Weekly News, March 19, 2024

**No Seminar this week.** Our next Brown Bag of the semester will be Wednesday, April 3rd, following spring break, with David Steinsaltz, Associate Professor of Statistics at the University of Oxford, who will present “What is Biological Age?” This will be an in-person talk, 310 Social Sciences Building.  You can find more information here.  See our events calendar for the spring semester schedule. 

The latest video recordings are now available on the Berkeley Population Sciences YouTube Channel here:

  • March 6: Jenny Trinitapoli, “Excerpts from an Epidemic of Uncertainty: Navigating HIV and Young Adulthood in Malawi” 
  • March 13: Isabel Madzorera, “Diet Quality in LMIC: The Role of Food Systems & Implications for Health Outcomes”

See further announcements and opportunities below. 


March 19 | 12:10-1pm |  UC Berkeley School of Public Health | Latest in Public Health Research Series | “Asking MultiCrit Questions:  A Reflexive and Critical Framework to Promote Health Data Equity for the Multiracial Population,” with Tracy Lam-Hine, Postdoctoral Scholar at the Stanford Medicine Department of Epidemiology and Population Health  Zoom link to the talk is here.

March 20 | 12-1:30pm | Center for Research on Social Change | Dr. Whitney Pirtle, Associate Professor of Sociology and MacArthur Foundation Chair in International Justice and Human Rights at the University of California, Merced. “Theorizing and Measuring Racism as a Multifaceted, Interconnected, and Fundamental Cause of Health Inequities.” More details about the event are here.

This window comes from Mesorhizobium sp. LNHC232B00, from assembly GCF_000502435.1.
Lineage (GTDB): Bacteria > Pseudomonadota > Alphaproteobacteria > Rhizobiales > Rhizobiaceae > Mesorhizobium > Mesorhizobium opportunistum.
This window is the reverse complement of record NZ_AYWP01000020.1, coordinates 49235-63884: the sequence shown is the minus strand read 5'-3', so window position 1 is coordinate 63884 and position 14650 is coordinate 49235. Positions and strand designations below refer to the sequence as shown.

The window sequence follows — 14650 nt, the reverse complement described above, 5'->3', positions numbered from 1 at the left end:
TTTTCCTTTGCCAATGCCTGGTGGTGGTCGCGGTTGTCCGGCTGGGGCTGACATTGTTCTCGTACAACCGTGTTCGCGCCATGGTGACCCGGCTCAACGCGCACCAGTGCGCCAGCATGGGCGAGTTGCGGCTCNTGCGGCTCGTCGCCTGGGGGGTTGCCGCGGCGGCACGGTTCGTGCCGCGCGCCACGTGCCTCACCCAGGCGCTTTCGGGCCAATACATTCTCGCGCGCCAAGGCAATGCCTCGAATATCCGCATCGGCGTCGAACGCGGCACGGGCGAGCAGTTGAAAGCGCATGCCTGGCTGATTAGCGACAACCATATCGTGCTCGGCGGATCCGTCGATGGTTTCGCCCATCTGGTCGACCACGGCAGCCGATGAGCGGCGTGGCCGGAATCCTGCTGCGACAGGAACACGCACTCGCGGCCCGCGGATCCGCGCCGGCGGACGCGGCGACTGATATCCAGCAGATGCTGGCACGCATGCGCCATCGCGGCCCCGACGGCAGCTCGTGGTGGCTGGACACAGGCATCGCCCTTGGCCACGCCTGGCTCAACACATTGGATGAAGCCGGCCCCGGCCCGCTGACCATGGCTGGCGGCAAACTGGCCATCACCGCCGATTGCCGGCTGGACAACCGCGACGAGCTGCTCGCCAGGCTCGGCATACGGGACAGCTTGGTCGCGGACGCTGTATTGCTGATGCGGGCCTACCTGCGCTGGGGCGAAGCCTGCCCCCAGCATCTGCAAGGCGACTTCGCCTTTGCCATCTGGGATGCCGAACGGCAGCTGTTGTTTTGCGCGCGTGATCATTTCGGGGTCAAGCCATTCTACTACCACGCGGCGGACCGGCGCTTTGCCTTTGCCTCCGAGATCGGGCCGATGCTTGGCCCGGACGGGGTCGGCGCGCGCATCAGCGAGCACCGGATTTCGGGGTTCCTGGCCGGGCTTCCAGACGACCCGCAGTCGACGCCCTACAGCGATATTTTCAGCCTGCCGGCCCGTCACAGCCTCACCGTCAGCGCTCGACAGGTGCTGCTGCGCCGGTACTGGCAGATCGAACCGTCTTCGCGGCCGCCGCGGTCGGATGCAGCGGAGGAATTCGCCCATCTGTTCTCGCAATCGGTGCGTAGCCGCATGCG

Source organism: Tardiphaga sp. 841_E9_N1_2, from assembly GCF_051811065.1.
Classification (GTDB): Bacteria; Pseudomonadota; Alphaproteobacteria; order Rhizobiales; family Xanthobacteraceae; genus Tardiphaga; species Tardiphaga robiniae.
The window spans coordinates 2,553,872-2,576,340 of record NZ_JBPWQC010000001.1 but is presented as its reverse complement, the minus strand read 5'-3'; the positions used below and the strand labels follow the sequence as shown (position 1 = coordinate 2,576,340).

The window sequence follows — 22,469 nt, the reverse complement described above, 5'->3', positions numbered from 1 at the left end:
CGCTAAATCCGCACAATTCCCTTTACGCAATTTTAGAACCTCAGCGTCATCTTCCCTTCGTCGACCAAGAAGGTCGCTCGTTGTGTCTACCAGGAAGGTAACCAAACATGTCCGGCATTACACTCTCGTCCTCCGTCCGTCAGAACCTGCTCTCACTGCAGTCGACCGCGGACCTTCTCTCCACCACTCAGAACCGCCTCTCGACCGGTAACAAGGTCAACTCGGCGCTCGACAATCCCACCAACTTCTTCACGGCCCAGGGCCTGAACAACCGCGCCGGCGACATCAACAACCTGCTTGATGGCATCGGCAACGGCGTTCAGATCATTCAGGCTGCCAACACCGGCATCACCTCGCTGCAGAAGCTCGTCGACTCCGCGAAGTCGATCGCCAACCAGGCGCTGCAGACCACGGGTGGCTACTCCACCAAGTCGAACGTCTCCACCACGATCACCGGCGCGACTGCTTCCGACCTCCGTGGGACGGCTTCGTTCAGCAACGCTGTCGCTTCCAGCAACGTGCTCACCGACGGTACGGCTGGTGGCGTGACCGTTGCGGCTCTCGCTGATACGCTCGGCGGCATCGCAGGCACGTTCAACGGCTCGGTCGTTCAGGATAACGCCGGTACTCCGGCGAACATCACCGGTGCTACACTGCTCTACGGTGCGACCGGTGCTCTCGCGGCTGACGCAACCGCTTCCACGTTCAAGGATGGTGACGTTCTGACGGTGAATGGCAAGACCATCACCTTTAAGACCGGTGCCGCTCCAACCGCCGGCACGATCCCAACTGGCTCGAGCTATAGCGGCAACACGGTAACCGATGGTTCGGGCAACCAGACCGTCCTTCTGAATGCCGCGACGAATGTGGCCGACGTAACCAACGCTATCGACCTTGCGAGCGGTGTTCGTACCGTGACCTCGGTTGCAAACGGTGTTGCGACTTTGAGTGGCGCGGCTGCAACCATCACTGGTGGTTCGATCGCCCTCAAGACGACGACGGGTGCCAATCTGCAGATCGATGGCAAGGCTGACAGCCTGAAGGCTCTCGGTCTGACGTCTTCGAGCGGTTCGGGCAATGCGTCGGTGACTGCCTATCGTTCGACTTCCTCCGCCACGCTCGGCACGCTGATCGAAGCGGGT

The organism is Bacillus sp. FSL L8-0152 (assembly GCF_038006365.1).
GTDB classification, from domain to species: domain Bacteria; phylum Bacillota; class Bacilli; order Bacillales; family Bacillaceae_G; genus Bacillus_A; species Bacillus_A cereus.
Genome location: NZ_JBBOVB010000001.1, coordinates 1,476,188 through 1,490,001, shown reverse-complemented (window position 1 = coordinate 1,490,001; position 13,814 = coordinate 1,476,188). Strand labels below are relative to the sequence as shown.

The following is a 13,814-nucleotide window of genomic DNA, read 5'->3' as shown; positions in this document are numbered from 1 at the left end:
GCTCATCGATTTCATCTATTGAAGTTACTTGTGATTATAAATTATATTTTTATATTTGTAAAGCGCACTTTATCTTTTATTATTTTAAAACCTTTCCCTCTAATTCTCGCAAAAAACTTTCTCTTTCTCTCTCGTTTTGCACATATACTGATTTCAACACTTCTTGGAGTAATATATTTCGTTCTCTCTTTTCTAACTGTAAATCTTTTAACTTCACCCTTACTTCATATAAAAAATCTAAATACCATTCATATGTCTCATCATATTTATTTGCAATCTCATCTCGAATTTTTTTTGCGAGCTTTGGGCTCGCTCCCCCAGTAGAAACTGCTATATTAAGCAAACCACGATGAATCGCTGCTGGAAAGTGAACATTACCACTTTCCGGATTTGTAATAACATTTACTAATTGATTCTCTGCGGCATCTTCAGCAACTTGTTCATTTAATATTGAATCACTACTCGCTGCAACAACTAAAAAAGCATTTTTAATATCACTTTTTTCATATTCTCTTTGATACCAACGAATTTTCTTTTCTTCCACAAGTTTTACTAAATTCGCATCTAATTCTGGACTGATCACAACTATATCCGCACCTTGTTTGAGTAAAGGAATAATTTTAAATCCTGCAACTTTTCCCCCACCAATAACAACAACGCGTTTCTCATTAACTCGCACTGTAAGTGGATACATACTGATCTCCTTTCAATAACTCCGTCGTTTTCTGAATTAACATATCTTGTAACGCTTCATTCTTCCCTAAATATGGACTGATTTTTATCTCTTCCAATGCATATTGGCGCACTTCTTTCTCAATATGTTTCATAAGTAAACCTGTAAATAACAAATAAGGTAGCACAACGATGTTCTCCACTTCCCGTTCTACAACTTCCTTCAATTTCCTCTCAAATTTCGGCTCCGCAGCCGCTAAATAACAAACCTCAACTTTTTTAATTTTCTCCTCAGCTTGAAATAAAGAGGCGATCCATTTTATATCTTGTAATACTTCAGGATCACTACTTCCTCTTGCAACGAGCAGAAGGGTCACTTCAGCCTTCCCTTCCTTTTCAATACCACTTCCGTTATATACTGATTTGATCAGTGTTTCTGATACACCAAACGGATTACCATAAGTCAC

Coordinating Centers Travel Award Program. The Centers on the Demography and Economics of Aging Coordinating Center (CC) at the University of Michigan is pleased to announce the availability of travel funds for trainees and junior faculty to participate in professional development activities. The Coordinating Center supports the twelve Centers on the Demography and Economics (D&E) of Aging and the three Centers on the D&E of Alzheimer’s Disease/Alzheimer’s Disease and Related Dementias (AD/ADRD). The CC plans to fund travel awards to researchers who are conducting research relevant to the demography and economics of aging, including research relevant to AD/ADRD. Funding will depend on the number of applicants, availability of funds and the appropriateness of the travel. Applicants may request up to $2,000 for travel to attend conferences, workshops, and meetings (such as NIA-funded network meetings) that are thematically relevant to the mission of the NIA. Expenses can include airfare, lodging, per diem, ground transportation and registrations costs. See attached flyer for more information.

DevSoc Webinar: Publishing Global South Cases. Thursday March 21, 2024 1pm EST. Join us for a vibrant discussion on tips for successfully publishing research based in the global south in generalist sociology journals, with perspectives from qualitative and quantitative authors (Erin McDonnell & Maggie Frye) as well as Holly Reed, current Editor-in-Chief of International Migration Review. We aim to offer some general advice but mostly for this to be a vibrant discussion with attendees centered on addressing your questions and issues.

See the attached flier for more information and click here to register to attend. Stay tuned for more information upcoming about our final webinar of the spring, “Contemporary Reflections on Development Theory and Social Theory from/in the Global South” on Thursday April 11th, from 9 to 10:30 a.m. ET featuring panelists Patrick Bond, Jose Mauricio Domingues, and Aditya Nigam.